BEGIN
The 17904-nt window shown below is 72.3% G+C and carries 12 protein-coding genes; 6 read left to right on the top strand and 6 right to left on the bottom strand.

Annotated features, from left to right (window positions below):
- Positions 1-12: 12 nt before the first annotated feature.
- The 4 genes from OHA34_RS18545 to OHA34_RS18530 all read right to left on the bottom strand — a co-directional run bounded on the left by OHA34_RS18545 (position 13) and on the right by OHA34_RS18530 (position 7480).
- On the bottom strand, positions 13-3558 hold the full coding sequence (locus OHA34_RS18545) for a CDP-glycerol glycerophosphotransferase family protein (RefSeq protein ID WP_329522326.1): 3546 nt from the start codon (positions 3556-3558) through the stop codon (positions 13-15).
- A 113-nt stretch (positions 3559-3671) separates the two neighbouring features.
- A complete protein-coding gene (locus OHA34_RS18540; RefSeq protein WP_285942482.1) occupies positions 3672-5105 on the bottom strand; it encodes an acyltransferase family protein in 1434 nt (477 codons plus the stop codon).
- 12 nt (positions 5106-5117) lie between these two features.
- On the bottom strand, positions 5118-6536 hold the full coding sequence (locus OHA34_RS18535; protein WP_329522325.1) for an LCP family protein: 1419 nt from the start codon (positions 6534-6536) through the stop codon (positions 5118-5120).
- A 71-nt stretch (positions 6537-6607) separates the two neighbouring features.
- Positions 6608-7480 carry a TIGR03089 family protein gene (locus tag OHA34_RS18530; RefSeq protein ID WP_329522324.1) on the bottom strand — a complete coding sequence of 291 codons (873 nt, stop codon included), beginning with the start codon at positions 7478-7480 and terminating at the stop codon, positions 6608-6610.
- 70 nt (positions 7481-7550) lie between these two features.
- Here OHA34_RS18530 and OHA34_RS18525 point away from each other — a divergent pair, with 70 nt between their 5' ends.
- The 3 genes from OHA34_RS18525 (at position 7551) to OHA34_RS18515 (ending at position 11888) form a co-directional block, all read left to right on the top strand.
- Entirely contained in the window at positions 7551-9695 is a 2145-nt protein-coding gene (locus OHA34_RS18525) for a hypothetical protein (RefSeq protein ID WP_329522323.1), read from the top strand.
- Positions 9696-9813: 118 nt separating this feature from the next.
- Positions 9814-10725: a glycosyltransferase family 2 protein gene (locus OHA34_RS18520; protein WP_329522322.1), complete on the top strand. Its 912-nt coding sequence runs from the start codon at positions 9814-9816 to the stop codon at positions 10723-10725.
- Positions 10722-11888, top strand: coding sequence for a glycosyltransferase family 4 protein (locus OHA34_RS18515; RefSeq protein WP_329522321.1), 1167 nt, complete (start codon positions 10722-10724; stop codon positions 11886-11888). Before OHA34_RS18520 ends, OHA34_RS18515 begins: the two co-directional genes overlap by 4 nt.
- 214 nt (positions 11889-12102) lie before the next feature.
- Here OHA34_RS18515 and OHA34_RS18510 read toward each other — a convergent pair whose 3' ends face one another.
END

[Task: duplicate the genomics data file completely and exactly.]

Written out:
The 17904-nt window shown below is 72.3% G+C and carries 12 protein-coding genes; 6 read left to right on the top strand and 6 right to left on the bottom strand.

Annotated features, from left to right (window positions below):
- Positions 1-12: 12 nt before the first annotated feature.
- The 4 genes from OHA34_RS18545 to OHA34_RS18530 all read right to left on the bottom strand — a co-directional run bounded on the left by OHA34_RS18545 (position 13) and on the right by OHA34_RS18530 (position 7480).
- On the bottom strand, positions 13-3558 hold the full coding sequence (locus OHA34_RS18545) for a CDP-glycerol glycerophosphotransferase family protein (RefSeq protein ID WP_329522326.1): 3546 nt from the start codon (positions 3556-3558) through the stop codon (positions 13-15).
- A 113-nt stretch (positions 3559-3671) separates the two neighbouring features.
- A complete protein-coding gene (locus OHA34_RS18540; RefSeq protein WP_285942482.1) occupies positions 3672-5105 on the bottom strand; it encodes an acyltransferase family protein in 1434 nt (477 codons plus the stop codon).
- 12 nt (positions 5106-5117) lie between these two features.
- On the bottom strand, positions 5118-6536 hold the full coding sequence (locus OHA34_RS18535; protein WP_329522325.1) for an LCP family protein: 1419 nt from the start codon (positions 6534-6536) through the stop codon (positions 5118-5120).
- A 71-nt stretch (positions 6537-6607) separates the two neighbouring features.
- Positions 6608-7480 carry a TIGR03089 family protein gene (locus tag OHA34_RS18530; RefSeq protein ID WP_329522324.1) on the bottom strand — a complete coding sequence of 291 codons (873 nt, stop codon included), beginning with the start codon at positions 7478-7480 and terminating at the stop codon, positions 6608-6610.
- 70 nt (positions 7481-7550) lie between these two features.
- Here OHA34_RS18530 and OHA34_RS18525 point away from each other — a divergent pair, with 70 nt between their 5' ends.
- The 3 genes from OHA34_RS18525 (at position 7551) to OHA34_RS18515 (ending at position 11888) form a co-directional block, all read left to right on the top strand.
- Entirely contained in the window at positions 7551-9695 is a 2145-nt protein-coding gene (locus OHA34_RS18525) for a hypothetical protein (RefSeq protein ID WP_329522323.1), read from the top strand.
- Positions 9696-9813: 118 nt separating this feature from the next.
- Positions 9814-10725: a glycosyltransferase family 2 protein gene (locus OHA34_RS18520; protein WP_329522322.1), complete on the top strand. Its 912-nt coding sequence runs from the start codon at positions 9814-9816 to the stop codon at positions 10723-10725.
- Positions 10722-11888, top strand: coding sequence for a glycosyltransferase family 4 protein (locus OHA34_RS18515; RefSeq protein WP_329522321.1), 1167 nt, complete (start codon positions 10722-10724; stop codon positions 11886-11888). Before OHA34_RS18520 ends, OHA34_RS18515 begins: the two co-directional genes overlap by 4 nt.
- 214 nt (positions 11889-12102) lie before the next feature.
- Here OHA34_RS18515 and OHA34_RS18510 read toward each other — a convergent pair whose 3' ends face one another.